The Brazilian state-run energy company Petróleo Brasileiro, or Petrobras (NYSE:PBR), is looking to cut labor costs as its spending on developing oil fields accelerates. Despite the relatively high oil prices of 2013, many oil companies are struggling to keep profits and revenue healthy in the face of crippling costs. Royal Dutch Shell (NYSE:RDSA)(NYSE:RDSB) — which issued a profit warning to investors on Friday — may be the most prominent example of the headwinds tugging at oil companies, but many other industry players, from BP (NYSE:BP) to Petrobras, are looking to lower costs.
On Thursday, the executive board of directors of Petrobras — a company employing 62,770 workers — approved a voluntary separation incentive plan that covers all employees over the age of 55. As the company expressly stated in the press release detailing the worker buyout, the proposal was developed as part of an initiative to “positively influence Petrobras’ productivity” so that key performance targets can be met. The voluntary separation incentive plan is meant to be a road-map to “plan and systemize the separation” of particular employees so that the “existing knowledge of the company” is preserved, knowledge that will enable the oil producer to focus on boosting productivity.
Petrobras did not specify how many workers would be targeted, but the National Oil Workers Federation told The Wall Street Journal that the oil producer wanted to cut as many as 8,500 workers from its payroll. With lower labor costs, the company would have the spare financial room to spend a planned $237 billion through 2014 on developing oil fields off the coast of Brazil. Already that development plan has put a great strain on the company’s balance sheet; because the Petrobras has borrowed a great deal to finance the project, the company’s debt has more than quadrupled to $86.5 billion.
While companies like Shell have found themselves in trouble because of undertaking massive capital expenditure projects and investing too much too late in the North American shale boom, analysts have identified a different culprit for Petrobras’s financial difficulties. Critics of the Brazilian government argue that because the state has forced Petrobras to subsidize domestic diesel and gasoline consumption, the company’s balance sheet is unduly burdened. But despite the criticism, the Brazilian government will likely prevent Petrobras from increasing fuel prices in the near future because the country’s inflation is running faster than anticipated. Both President Dilma Rousseff’s economic team and the Brazilian central bank pledge to lower inflation in 2013, but prices rose 5.91 percent last year, a figure that surpassed the target of 4.5 percent and 2012’s year-end rate of 5.84 percent.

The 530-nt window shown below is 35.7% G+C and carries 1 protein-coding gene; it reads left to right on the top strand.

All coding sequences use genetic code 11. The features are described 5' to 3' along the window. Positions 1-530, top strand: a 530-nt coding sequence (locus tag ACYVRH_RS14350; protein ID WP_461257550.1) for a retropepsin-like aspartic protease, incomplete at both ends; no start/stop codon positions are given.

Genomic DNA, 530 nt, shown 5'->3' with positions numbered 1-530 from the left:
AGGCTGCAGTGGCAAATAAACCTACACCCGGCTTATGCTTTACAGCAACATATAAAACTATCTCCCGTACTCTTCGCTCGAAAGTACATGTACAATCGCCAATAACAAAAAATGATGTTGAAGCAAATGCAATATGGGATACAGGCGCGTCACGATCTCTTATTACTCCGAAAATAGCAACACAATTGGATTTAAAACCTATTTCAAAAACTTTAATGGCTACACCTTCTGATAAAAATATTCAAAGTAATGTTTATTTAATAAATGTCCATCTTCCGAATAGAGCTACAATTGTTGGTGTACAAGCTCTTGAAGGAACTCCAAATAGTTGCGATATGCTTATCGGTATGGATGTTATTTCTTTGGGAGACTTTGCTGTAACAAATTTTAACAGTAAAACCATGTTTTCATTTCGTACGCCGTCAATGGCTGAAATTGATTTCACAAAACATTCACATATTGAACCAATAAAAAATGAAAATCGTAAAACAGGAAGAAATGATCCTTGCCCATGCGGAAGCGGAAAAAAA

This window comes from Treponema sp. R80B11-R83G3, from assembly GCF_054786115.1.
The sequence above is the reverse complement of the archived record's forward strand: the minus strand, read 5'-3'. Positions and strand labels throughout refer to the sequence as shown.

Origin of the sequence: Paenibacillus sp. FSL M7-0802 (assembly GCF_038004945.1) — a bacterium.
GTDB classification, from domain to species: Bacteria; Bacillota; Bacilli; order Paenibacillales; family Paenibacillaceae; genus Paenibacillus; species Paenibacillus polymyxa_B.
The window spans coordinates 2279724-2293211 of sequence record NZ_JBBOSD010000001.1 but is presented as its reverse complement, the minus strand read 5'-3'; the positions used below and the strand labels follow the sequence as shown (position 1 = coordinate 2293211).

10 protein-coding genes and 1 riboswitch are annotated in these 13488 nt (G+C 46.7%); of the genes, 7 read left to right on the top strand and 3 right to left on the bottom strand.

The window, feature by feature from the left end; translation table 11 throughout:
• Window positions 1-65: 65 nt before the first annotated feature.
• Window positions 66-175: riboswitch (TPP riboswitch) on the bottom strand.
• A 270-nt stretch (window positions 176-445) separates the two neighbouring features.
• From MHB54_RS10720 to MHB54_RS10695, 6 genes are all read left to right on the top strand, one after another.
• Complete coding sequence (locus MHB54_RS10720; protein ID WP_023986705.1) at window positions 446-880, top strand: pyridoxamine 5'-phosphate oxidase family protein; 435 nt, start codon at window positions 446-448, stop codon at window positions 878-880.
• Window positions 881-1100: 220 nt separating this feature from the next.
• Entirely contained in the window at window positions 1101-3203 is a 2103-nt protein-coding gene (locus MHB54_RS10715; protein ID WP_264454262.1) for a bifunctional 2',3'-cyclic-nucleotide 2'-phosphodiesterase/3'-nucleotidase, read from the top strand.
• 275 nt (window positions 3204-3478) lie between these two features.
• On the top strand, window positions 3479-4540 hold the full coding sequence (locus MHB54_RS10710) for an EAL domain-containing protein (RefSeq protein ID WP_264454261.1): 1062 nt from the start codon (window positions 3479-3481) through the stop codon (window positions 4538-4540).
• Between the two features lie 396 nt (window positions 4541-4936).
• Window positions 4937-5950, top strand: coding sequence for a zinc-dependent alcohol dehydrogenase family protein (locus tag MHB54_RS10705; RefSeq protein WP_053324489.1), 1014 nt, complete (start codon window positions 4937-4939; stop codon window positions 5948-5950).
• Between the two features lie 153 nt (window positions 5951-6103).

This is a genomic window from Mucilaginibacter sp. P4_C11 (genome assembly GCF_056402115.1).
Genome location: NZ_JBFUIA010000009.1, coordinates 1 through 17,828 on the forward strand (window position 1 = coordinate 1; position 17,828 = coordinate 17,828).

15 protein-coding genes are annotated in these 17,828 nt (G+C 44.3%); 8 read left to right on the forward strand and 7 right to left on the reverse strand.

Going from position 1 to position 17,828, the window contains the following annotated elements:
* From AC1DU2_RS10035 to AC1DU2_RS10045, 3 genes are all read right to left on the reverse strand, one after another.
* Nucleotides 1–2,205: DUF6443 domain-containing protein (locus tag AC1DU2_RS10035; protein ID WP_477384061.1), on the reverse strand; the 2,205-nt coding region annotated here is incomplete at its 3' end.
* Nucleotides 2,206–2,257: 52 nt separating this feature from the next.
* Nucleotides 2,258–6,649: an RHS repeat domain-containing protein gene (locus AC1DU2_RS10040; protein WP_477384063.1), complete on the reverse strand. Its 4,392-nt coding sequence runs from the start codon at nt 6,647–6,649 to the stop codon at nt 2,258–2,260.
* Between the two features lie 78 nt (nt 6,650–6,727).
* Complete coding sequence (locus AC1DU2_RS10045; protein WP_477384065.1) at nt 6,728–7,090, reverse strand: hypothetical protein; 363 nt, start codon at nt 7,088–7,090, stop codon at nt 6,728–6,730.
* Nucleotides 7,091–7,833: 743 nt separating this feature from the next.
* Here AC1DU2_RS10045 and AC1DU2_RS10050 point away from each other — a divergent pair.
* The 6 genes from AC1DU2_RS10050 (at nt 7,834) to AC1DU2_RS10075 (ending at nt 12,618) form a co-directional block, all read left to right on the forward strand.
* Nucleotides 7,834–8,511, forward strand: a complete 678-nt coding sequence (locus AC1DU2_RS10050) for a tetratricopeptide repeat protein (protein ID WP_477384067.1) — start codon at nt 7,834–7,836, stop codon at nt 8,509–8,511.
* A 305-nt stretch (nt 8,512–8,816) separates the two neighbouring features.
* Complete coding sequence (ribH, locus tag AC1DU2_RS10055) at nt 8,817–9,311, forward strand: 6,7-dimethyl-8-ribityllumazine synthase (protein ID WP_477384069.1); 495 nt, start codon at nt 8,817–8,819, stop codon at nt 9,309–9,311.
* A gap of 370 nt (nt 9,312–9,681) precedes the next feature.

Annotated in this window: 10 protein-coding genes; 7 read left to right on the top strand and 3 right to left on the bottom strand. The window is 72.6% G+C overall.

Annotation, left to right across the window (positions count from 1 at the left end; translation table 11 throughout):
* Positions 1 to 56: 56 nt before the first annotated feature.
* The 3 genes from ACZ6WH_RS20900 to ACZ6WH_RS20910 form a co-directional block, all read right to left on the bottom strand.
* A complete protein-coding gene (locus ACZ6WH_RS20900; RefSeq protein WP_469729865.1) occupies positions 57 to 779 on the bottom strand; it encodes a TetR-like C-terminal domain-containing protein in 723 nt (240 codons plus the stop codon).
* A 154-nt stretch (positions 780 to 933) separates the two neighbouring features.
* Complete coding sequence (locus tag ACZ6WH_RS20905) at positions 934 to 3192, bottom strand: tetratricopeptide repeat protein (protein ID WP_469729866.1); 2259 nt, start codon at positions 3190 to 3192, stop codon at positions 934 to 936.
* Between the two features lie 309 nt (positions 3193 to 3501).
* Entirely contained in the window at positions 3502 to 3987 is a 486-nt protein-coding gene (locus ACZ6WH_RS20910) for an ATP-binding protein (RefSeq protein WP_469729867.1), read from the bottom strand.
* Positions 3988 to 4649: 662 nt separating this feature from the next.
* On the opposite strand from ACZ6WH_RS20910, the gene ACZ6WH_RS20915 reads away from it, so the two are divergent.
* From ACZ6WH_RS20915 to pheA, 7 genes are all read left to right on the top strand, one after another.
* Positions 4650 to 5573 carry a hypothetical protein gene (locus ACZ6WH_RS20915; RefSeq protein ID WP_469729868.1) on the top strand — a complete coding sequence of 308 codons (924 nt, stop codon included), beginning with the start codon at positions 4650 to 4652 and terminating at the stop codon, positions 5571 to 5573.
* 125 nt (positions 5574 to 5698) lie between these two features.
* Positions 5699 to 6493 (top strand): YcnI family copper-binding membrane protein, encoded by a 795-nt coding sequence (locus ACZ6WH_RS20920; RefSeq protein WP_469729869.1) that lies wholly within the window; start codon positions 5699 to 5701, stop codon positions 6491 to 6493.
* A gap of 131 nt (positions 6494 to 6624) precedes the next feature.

Inflation has exacerbated the problems for Petrobras; it has made the Brazilian real weaker against the U.S. dollar. A weaker Brazilian real means imports are more expensive, and, as a result, the company’s expenses are greater. As analysts told the Journal, approximately 60 percent of the oil producer’s costs are linked to the U.S. dollar, including a great deal of its debt, while the majority of its revenues are in Brazilian reals.
While implementing worker buyouts would help Petrobras meet cost-saving targets set out in its investment plan, union officials claim that downsizing its workforce would actually keep Petrobras from further expanding its project portfolio. “The number of workers Petrobras has today already isn’t enough to support the company’s activities,” union director João Antônio de Moraes told the publication. Those workers who will likely qualify for the buyout have been employed by Petrobras long enough to be eligible for a government pensions but they remained with the company, which needs their experience. Plus, Moraes argued that by shrinking payrolls, the company would not only lose the experience needed to develop important oil fields but also see a greater number of safety issues. Union officials have attributed recent industrial accidents at Petrobras refineries to a lack of maintenance and too few qualified workers.
But that argument may not entirely be accurate, according to the Brazilian government. Adriano Pires, the head of local energy consultants CBIE told the publication that the government has used Petrobras as a means to increase employment in Brazil and win favor with the country’s voters. Including contractors and outsourced workers, Petrobras employs 300,000. “The company has become almost unmanageable because of the number of people,” Pires said
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